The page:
### Collisions

On each timestep the particles are sorted into spatial cells and only particles in the same cell are allowed to collide. Typically the dimension of a cell is no larger than a mean free path. All pairs of particles in a cell are candidate collision partners, regardless of their actual trajectories.

The details of how collisions are calculated in DSMC depend on the molecular interaction model; here we take the hard spheres model, which is the simplest. In the hard spheres model, the collision probability for the pair of particles, ${\displaystyle i}$ and ${\displaystyle j}$, is proportional to their relative speed,

${\displaystyle P_{\mathrm {coll} }[i,j]={{|\mathbf {v} _{i}-\mathbf {v} _{j}|} \over {\sum _{m=1}^{N_{\mathrm {c} }}\sum _{n=1}^{m-1}|\mathbf {v} _{m}-\mathbf {v} _{n}|}}}$
where ${\displaystyle N_{\mathrm {c} }}$ is the number of particles in the cell and the summations are over particles within the cell. Because of the double sum in the denominator it can be computationally expensive to use this collision probability directly. Instead, the following rejection sampling scheme can be used to select collision pairs:

1. A pair of candidate particles, ${\displaystyle i}$ and ${\displaystyle j}$, is chosen at random and their relative speed, ${\displaystyle v_{\mathrm {r} }=|\mathbf {v} _{i}-\mathbf {v} _{j}|}$, is computed.
2. The pair is accepted as collision partners if ${\displaystyle v_{\mathrm {r} }>v_{\mathrm {r} }^{\mathrm {max} }\Re }$, where ${\displaystyle v_{\mathrm {r} }^{\mathrm {max} }}$ is the maximum relative speed in the cell and ${\displaystyle \Re }$ is a uniform deviate in [0, 1).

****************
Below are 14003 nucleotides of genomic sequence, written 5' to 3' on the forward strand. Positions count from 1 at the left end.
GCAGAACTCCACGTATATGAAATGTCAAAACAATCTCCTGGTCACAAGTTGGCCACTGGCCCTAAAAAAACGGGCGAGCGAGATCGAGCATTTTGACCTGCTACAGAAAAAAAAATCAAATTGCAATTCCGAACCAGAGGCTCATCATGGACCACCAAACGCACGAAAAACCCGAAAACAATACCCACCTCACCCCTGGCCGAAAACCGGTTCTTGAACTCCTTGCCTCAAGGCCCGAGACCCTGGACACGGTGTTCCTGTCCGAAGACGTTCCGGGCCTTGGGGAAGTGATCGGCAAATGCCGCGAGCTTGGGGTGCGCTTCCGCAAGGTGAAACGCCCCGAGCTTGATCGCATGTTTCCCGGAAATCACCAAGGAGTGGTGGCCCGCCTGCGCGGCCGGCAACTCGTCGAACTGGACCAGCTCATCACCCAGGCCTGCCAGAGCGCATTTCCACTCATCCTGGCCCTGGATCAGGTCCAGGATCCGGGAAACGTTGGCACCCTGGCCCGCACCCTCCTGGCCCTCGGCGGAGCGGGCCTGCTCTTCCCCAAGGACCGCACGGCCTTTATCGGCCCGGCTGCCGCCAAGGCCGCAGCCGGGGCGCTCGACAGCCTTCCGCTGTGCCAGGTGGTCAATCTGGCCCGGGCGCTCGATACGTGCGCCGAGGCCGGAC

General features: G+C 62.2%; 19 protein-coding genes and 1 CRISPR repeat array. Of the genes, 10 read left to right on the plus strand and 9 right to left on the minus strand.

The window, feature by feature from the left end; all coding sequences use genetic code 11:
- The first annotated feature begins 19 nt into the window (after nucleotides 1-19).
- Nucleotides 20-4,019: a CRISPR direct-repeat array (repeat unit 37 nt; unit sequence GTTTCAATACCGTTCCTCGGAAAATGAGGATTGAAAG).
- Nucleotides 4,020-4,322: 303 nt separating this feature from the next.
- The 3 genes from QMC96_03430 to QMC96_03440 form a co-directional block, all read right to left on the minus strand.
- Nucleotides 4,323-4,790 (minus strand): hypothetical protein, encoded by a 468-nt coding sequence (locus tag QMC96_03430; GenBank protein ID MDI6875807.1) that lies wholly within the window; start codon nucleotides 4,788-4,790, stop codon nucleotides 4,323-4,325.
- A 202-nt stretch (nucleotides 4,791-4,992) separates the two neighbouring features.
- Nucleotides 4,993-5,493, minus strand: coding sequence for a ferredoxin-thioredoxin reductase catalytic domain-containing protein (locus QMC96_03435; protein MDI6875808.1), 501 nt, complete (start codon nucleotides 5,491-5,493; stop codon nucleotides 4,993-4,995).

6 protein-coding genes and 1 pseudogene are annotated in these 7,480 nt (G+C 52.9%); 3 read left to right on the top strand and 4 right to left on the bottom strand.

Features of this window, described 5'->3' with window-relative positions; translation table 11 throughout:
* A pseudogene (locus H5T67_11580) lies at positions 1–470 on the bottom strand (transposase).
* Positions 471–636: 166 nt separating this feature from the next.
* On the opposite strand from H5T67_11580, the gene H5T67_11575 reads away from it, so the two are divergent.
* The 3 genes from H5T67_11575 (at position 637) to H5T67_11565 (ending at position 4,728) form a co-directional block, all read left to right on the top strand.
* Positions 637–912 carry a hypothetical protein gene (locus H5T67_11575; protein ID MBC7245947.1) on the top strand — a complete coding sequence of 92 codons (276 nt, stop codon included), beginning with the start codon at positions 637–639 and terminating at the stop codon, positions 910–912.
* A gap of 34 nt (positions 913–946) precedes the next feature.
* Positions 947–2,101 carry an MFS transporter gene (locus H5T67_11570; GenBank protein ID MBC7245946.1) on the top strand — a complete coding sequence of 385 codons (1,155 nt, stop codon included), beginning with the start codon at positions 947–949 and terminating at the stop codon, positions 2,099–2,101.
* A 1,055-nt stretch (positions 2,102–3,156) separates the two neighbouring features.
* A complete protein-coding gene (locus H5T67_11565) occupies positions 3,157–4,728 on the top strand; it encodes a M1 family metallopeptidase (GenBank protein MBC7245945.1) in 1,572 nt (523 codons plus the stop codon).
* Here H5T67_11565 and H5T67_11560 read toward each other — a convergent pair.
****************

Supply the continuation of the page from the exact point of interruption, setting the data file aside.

3. If the pair is accepted, the collision is processed; the velocities of the particles are reset but positions are unchanged.
4. After the collision is processed or if the pair is rejected, return to step 1.

This procedure is correct even if the value of ${\displaystyle v_{\mathrm {r} }^{\mathrm {max} }}$ is overestimated, although it is less efficient in the sense that more candidates are rejected.

After the collision pair is chosen, their post-collision velocities, ${\displaystyle \mathbf {v} _{i}^{*}}$ and ${\displaystyle \mathbf {v} _{j}^{*}}$, are evaluated. Writing the relative velocity in terms of spherical angles, ${\displaystyle \theta }$ and ${\displaystyle \phi }$

${\displaystyle \mathbf {v} _{\mathrm {r} }^{*}=v_{\mathrm {r} }[(\sin \theta \cos \phi ){\hat {\mathbf {x} }}+(\sin \theta \sin \phi ){\hat {\mathbf {y} }}+\cos \theta \,{\hat {\mathbf {z} }}]}$
these angles are selected by a Monte Carlo process with distributions given by the collision model. For the hard spheres model these angles are uniformly distributed over the unit sphere. The azimuthal angle is uniformly distributed between 0 and ${\displaystyle 2\pi }$, so it is selected as ${\displaystyle \phi =2\pi \Re _{1}}$ where ${\displaystyle \Re _{1}}$ is a uniform deviate in [0, 1). The polar angle is distributed according to the probability density,
${\displaystyle P_{\theta }(\theta )\,d\theta ={\textstyle {\frac {1}{2}}}\sin \theta \,d\theta }$
Using the change of variable ${\displaystyle q=-\cos \theta }$, we have ${\displaystyle P_{q}(q)\,dq=({\textstyle {\frac {1}{2}}})\,dq}$ so
${\displaystyle -\cos \theta =q~\mathrm {and} ~\sin \theta ={\sqrt {1-q^{2}}}~\mathrm {where} ~q=2\Re _{2}-1}$
The post-collision velocities are set as